The photosynthetic machinery and, in particular, the photosystem II (PSII) complex are susceptible to strong light, and the effects of strong light are referred to as photodamage or photoinhibition. In living organisms, photodamaged PSII is rapidly repaired and, as a result, the extent of photoinhibition represents a balance between rates of photodamage and the repair of PSII. In this study, we examined the roles of electron transport and ATP synthesis in these two processes by monitoring them separately and systematically in the cyanobacterium Synechocystis sp. PCC 6803. We found that the rate of photodamage, which was proportional to light intensity, was unaffected by inhibition of the electron transport in PSII, by acceleration of electron transport in PSI, and by inhibition of ATP synthesis. By contrast, the rate of repair was reduced upon inhibition of the synthesis of ATP either via PSI or PSII. Northern blotting and radiolabeling analysis with [35S]Met revealed that synthesis of the D1 protein was enhanced by the synthesis of ATP. Our observations suggest that ATP synthesis might regulate the repair of PSII, in particular, at the level of translation of the psbA genes for the precursor to the D1 protein, whereas neither electron transport nor the synthesis of ATP affects the extent of photodamage.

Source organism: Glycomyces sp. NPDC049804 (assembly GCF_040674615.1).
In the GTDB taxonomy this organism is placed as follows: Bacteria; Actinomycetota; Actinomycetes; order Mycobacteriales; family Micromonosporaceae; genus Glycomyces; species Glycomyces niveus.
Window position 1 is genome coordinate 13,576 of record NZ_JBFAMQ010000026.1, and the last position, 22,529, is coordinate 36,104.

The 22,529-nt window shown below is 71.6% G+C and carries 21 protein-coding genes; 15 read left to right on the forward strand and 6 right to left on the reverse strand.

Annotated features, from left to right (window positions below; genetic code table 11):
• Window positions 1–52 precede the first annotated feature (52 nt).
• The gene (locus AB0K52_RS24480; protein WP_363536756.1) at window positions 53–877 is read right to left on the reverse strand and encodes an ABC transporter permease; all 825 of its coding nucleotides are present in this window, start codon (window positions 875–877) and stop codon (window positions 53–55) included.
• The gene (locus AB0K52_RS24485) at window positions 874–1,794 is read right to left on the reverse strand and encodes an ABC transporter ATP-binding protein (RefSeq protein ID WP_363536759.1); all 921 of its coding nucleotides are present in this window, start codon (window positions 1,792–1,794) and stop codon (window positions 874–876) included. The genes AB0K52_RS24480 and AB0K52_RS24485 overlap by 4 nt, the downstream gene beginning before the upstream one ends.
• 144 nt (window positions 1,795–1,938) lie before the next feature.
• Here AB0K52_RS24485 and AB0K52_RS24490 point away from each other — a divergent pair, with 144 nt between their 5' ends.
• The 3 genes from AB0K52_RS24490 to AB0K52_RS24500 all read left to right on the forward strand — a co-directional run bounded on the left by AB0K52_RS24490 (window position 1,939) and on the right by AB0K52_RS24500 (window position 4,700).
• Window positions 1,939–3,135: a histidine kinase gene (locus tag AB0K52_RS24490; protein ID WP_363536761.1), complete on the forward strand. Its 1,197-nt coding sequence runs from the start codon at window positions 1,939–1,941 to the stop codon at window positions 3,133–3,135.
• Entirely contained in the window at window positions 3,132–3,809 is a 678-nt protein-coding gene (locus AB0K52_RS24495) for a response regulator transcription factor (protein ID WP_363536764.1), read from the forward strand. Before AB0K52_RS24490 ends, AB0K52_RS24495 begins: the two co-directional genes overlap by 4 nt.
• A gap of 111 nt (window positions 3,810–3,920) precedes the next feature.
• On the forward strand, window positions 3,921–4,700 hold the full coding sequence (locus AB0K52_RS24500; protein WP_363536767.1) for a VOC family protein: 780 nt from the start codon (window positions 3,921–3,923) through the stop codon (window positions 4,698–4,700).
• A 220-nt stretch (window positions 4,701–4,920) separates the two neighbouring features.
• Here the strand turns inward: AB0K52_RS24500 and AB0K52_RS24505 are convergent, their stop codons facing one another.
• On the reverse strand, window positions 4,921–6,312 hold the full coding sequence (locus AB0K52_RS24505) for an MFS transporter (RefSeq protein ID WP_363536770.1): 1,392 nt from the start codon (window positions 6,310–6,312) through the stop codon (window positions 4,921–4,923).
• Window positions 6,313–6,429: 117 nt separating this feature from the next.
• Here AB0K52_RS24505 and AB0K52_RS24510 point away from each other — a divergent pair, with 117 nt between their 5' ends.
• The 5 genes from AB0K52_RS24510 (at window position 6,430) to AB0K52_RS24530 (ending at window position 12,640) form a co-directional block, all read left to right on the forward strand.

ASJC Scopus subject areas
- Plant Science